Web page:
This is one of those Father’s Days when I just didn’t get it together in time to have some sort of silly present show up at your house. And yet, sometimes I think to myself that none of those silly presents accurately portrays how I would hope to honor you. Plus, you are truly impossible to shop for. I found that rocket that takes ariel photos that I gave you in your closet, still in the package. I mean, if that’s not the best present ever, then I give up.
We recently discussed fathers in our Bible Study, The Organic God. Our teacher was trying to help us relate the good qualities in our earthly father to our heavenly father. She asked us to draw a picture of a good quality we think of when we think of our earthly father. It was hard to choose one. I drew a picture of my dad with money flying out of his pockets. My dad is generous. I have learned a great deal about money by watching you. Not so much about saving it, but that it holds much more value when it’s given away. I remember when you tithed a $5 bill one Sunday morning, several months after the flood had taken our home and you had been laid off. I wondered if that was all we had right then. I bet I have no idea how many people you have affected with your generosity, either by handing them cash, giving them a place to live, or giving them a job. I’ve seen you get crapped on by some of those people too, people who weren’t ready to help themselves, even though you were offering them a fresh start. I hope you’ve seen some earthly satisfaction for your generosity, but I know for sure that you will see a reward in heaven for it.
On the radio awhile back, they were talking about a guy who waved at his high school son’s bus every morning as it drove by (in costume!) for the entire school year. The kid was mortified when his dad made the news (consistency pays off!). They asked people to call in and talk about something their parents did that embarrassed them then, but they love now. I wondered how much time they had. I called in and told them about my senior year of high school, when I starred in Leader of the Pack. I remember that you made nametags that read “Kathy Fan” and handed them out to people (complete strangers!) in the lobby. How embarrassing. How sweet.
When Blake gets sick, I always think about how compassionate you always are when we are sick. I remember waking up to you praying for me, many times. I always felt so loved. And still, as a grown up, I know I can call you to tell you that I’ve had a headache for 5 days and that when you say, “I’m sorry girl”, you really mean it. There are very few people who you can still whine too like that once you’re all grown up.
I remember the first time I ever saw you cry. When I was 11 years old I turned my heart and soul over to Jesus. I looked up from that alter and saw tears streaming down your face. I thought, “whoa, this must be bigger than I thought.” It was. You told me not long after that that the most important thing in the world to you was to know that you would see each of your children in heaven. I understand that now. My faith in Christ gives my life it’s greatest purpose.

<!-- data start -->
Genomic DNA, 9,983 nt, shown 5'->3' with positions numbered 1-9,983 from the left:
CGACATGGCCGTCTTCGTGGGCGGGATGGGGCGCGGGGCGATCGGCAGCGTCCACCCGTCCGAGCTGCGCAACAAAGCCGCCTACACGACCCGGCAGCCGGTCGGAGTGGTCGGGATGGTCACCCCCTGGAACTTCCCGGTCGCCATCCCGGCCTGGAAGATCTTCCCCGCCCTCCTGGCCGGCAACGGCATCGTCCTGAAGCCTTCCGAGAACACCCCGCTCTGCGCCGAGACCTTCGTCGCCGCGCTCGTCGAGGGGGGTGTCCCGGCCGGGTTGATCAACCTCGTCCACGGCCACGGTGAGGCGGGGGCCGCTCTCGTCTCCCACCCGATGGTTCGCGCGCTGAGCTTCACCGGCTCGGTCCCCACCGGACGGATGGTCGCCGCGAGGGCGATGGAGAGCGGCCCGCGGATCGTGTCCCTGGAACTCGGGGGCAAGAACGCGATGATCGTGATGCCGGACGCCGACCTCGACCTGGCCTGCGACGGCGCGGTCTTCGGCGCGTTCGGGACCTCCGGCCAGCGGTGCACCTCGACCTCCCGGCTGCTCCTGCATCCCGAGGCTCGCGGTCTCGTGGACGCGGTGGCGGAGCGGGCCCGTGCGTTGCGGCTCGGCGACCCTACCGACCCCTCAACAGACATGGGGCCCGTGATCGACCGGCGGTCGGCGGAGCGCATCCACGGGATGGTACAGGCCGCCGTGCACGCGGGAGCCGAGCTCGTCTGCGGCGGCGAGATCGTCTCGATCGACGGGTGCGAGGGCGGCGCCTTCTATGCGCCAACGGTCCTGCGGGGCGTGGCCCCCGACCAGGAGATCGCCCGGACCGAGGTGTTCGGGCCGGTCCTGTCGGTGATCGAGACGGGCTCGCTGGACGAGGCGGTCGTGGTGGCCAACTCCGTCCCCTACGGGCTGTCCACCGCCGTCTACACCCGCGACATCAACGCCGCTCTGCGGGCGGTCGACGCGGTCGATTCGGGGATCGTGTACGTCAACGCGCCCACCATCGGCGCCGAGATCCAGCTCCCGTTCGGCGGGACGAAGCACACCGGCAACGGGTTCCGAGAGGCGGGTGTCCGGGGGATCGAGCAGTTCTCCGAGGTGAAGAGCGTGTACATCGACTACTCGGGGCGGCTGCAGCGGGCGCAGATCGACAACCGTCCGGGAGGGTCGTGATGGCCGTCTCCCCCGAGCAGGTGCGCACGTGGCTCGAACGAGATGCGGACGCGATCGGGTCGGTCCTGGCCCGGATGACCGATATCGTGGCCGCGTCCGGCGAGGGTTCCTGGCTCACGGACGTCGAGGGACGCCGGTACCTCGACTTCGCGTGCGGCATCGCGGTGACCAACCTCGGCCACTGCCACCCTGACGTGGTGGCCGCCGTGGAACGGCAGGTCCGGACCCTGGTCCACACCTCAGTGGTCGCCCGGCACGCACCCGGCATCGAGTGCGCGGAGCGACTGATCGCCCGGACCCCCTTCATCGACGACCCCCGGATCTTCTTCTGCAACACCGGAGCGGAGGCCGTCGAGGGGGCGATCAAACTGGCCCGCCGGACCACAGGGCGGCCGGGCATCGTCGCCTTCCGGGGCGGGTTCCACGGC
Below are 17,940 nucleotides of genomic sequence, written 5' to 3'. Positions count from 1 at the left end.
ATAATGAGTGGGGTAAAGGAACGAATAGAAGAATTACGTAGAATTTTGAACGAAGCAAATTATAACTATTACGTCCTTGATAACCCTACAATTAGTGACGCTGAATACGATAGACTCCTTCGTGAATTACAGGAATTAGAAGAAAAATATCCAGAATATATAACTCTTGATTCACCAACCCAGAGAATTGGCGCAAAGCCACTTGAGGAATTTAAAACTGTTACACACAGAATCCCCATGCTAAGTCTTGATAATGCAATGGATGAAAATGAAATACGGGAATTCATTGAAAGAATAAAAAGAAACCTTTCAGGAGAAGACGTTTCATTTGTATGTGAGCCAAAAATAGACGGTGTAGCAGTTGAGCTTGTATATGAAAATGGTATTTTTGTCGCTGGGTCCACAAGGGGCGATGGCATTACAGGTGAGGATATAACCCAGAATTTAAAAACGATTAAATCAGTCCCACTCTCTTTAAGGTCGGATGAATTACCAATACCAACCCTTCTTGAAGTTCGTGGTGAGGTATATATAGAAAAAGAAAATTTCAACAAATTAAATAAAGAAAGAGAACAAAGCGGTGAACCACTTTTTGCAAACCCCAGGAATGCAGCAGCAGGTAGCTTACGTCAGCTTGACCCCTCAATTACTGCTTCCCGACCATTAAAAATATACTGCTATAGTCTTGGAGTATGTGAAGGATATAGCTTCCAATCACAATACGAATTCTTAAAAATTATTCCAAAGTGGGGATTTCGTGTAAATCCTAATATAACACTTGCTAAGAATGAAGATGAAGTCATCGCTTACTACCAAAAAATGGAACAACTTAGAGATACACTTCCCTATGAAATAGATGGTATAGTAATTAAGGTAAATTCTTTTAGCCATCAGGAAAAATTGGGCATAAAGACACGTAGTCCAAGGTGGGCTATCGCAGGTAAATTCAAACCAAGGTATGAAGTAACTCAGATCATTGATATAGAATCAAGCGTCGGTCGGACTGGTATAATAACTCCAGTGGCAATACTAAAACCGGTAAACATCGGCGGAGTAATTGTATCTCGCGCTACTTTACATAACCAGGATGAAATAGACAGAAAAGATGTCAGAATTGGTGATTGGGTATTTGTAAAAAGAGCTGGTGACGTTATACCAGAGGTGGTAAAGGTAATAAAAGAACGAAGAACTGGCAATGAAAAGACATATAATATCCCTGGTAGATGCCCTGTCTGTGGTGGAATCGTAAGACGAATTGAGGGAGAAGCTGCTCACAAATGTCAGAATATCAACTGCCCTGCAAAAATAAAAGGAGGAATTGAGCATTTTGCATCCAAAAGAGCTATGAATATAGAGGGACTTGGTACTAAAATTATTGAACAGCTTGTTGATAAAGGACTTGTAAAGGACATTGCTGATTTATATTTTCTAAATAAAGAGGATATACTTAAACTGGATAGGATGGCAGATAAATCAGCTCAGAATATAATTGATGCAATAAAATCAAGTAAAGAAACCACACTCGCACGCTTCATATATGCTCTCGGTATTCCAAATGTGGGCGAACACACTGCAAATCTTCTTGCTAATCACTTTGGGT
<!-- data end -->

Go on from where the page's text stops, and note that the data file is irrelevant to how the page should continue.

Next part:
Another quality I closely relate between my heavenly father and my earthly father is that of protector. I’ll never know quite how many times you followed me around, or what you really know about my high school shenanigans (which were totally innocent-of course), but now that I have a child I completely understand. I remember when they wouldn’t give me a locker for the first 3 days of high school. We weren’t allowed to carry backpacks because Central was full of juvenile delinquents, so I was stuck carrying 7 books, binders, and supplies from class to class all day. You showed up on the 3rd or 4th day and carried my books for me, then waited outside class to carry them to the next one. They were dying to get you out of there, but you threatened to carry my books from class to class until they gave me a locker. I think I had one by 3rd period. Your presence at that school was a given, much to the principle’s chagrin. I loved knowing that if someone crossed me, I could call my daddy.
You are the hardest worker I know. I will never smell the combination of sweat and smoke and not think of you. To this day I cannot grasp how you can do the work that you do, but I’ve always been impressed.
Your smile fills up your whole face. As a child, I remember thinking that was the best thing I ever saw.
I know that life is not easy, and that the phase you are in now is challenging. I know that getting old must suck, and having your body not always cooperate with what you want to do must be incredibly frustrating. But I will never look at you and see anything but my strong, tough, teddy bear of a dad. You have built a legacy in your children and grandchildren. And I’m proud to be your favorite child.
I love you.